New Drug For Leukemia

A new drug target for treating leukemia has been identified as part of the largest ever genetic analysis of tumor growth in childhood blood cancer.  T-cell acute lymphoblastic leukemia is one of the most common and aggressive childhood blood cancers.  Every year, an estimated 500 american youths with this blood cancer fail to achieve remission through standard chemotherapy.  With genetic scanning techniques, researchers at NYU Langone Medical Center identified 6,023 long, non-coding strands of RNA active in immune system T cells taken from a group of T-cell acute lymphoblastic leukemia patients.  These strands of RNA from the 15 patients were not active in the healthy T cells of three young people who didn’t have leukemia.

Publishing their findings in the journal Cell, researchers describe how they were able to block the action of one of these RNA strands, leukemia-induced non-coding activator RNA-1 or “LUNAR1”, which slowed leukemia progression.  Long-coding sequences of RNA, such as LUNAR1, are more frequently being recognized as important in regulating cell functions.  Beforehand, they were more though of as “junk DNA”, which help transcribe DNA without fully assembling proteins.  Although LUNAR1 does not produce cancerous proteins itself, it forms an important part of the signaling action of a protein related to many cancers.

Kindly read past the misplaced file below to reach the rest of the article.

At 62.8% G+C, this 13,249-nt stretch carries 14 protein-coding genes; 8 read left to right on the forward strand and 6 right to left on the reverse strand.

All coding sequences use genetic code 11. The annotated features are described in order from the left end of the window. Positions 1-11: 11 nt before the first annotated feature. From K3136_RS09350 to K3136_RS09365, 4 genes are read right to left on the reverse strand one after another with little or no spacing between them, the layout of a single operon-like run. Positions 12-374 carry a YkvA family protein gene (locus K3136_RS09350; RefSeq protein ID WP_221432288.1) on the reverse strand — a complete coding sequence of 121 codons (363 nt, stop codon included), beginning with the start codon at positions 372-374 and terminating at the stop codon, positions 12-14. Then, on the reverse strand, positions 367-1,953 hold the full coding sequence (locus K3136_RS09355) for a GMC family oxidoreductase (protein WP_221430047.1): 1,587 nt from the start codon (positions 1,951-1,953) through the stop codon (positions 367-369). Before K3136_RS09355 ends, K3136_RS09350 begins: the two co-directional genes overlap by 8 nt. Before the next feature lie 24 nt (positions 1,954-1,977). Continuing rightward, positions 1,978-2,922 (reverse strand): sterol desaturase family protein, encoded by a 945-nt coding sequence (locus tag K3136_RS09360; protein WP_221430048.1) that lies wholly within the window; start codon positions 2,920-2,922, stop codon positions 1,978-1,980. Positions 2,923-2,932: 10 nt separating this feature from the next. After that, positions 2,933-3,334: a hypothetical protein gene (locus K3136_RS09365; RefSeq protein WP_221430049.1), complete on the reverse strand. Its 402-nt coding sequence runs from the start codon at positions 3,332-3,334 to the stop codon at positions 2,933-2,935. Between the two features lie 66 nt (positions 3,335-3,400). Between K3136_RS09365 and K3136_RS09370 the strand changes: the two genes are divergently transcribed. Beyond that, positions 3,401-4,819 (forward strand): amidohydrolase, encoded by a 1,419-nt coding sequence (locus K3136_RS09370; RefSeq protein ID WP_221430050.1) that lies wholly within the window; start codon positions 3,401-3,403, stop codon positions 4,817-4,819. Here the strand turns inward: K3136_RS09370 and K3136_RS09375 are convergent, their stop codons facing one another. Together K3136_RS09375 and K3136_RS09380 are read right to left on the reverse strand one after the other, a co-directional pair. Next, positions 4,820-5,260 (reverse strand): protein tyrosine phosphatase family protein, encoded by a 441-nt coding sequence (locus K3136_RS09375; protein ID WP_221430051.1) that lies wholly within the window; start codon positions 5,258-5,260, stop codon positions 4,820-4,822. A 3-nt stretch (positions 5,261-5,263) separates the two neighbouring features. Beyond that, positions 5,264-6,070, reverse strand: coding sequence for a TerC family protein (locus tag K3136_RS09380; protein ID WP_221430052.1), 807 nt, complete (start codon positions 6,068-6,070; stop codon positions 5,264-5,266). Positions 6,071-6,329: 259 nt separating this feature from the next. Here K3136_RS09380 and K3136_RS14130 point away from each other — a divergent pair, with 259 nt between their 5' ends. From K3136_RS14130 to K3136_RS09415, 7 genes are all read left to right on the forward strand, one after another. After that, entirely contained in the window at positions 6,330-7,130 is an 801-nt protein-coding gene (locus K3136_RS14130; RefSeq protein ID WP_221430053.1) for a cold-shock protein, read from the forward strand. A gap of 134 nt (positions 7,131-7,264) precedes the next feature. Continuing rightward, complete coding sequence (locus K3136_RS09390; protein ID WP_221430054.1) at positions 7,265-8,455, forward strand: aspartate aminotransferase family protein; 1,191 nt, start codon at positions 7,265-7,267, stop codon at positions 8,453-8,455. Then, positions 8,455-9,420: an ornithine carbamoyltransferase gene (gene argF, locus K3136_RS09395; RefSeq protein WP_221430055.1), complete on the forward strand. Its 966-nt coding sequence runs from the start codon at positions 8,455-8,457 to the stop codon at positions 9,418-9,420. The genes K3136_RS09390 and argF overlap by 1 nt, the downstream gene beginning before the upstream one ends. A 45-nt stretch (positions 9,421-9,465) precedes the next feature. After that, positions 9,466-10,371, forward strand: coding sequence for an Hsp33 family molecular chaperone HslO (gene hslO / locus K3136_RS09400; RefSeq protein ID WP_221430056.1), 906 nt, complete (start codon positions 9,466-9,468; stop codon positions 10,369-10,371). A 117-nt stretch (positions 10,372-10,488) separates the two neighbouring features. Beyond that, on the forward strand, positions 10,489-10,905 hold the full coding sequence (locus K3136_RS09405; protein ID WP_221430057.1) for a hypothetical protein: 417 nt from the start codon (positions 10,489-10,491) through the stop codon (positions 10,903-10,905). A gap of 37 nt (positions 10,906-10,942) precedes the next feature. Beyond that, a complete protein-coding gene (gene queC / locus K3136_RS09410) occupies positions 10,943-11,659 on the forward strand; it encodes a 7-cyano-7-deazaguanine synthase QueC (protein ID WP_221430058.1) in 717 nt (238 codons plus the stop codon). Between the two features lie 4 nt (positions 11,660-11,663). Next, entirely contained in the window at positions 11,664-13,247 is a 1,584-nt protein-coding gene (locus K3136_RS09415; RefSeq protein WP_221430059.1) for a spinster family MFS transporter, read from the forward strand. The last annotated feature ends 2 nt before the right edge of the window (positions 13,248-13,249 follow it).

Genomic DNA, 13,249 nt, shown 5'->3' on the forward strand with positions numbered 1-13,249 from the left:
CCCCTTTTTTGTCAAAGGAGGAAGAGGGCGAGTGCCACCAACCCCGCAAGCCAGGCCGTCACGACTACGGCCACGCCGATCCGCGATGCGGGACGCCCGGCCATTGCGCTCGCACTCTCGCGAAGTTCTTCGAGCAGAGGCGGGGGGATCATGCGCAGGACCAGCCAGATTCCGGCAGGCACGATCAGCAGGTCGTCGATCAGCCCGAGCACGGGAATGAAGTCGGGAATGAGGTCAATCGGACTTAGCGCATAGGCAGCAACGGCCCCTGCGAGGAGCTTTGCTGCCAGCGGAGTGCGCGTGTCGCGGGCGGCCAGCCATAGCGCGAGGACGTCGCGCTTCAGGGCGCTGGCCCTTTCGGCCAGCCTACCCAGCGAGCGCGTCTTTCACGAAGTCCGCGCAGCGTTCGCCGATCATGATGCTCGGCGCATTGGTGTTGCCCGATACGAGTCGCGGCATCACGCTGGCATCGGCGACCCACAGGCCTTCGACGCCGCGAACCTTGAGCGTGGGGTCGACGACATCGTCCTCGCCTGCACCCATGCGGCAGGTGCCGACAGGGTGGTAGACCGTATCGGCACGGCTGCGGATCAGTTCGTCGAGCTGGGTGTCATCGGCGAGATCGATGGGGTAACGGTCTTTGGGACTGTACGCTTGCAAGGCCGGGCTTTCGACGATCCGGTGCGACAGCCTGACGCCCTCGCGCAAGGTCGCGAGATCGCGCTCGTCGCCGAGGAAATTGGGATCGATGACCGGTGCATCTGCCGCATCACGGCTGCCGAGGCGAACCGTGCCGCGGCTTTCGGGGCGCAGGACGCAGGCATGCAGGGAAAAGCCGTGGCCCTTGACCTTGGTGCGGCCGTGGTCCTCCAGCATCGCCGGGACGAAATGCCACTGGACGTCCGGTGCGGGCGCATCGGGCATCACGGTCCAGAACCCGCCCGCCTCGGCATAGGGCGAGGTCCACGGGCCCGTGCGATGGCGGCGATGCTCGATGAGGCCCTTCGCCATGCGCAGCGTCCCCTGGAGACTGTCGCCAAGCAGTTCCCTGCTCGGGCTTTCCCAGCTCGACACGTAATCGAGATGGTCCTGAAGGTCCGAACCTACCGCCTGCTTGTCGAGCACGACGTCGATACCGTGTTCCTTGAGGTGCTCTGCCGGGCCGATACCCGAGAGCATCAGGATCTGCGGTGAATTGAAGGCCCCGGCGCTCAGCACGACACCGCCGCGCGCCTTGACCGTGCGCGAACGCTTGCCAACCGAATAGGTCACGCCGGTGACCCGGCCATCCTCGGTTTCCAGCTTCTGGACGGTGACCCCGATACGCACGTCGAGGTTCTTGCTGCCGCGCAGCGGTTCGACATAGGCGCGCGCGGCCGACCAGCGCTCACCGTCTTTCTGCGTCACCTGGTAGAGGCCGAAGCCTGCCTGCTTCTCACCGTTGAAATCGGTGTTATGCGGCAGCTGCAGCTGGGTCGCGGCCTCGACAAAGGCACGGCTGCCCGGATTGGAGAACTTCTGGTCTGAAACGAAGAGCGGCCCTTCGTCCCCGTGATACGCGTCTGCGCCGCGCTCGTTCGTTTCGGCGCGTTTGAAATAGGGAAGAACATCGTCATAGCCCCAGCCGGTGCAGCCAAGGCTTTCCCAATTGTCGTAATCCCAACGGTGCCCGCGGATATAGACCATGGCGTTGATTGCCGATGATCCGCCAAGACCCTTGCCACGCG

Leukemia cells, as seen underneath a microscope.

The researchers discovered LUNAR1 through examining RNAs active in a biological pathway known as NOTCH1.  This pathway is active in at least half of all T-cell actue lymphoblastic leukemia patients, and the researchers discovered that LUNAR1 was the most highly expressed long, non-coding RNA associated with NOTCH1.  Among normal T cells, NOTCH1 is inactive, and LUNAR1 and another long, non-coding RNAs are not transcribed and can’t bind to an activate IGF-1R.  They found that LUNAR1 was overproduced in 90% of the leukemia patients in the study.  Drugs that block LUNAR1 could therefore form the basis of an alternative treatment to chemotherapy, which kills both healthy cells and cancer cells.

The study reveals that LUNAR1 is highly specific for T-cell acute lymphoblastic leukemia, and plays a key role in how this cancer develops.  To test this hypothesis, the scientists transplanted human leukemia T cells into mice and then successfully stalled tumor growth in a subset of the mice by chemically blocking LUNAR1.  This research suggests that future therapies for cancer should take into account the RNA make-up of individual patients, as well as mutations in their DNA.  The team now needs to develop drugs that will more effectively inhibit LUNAR1, perhaps through targeting its component nucleotides.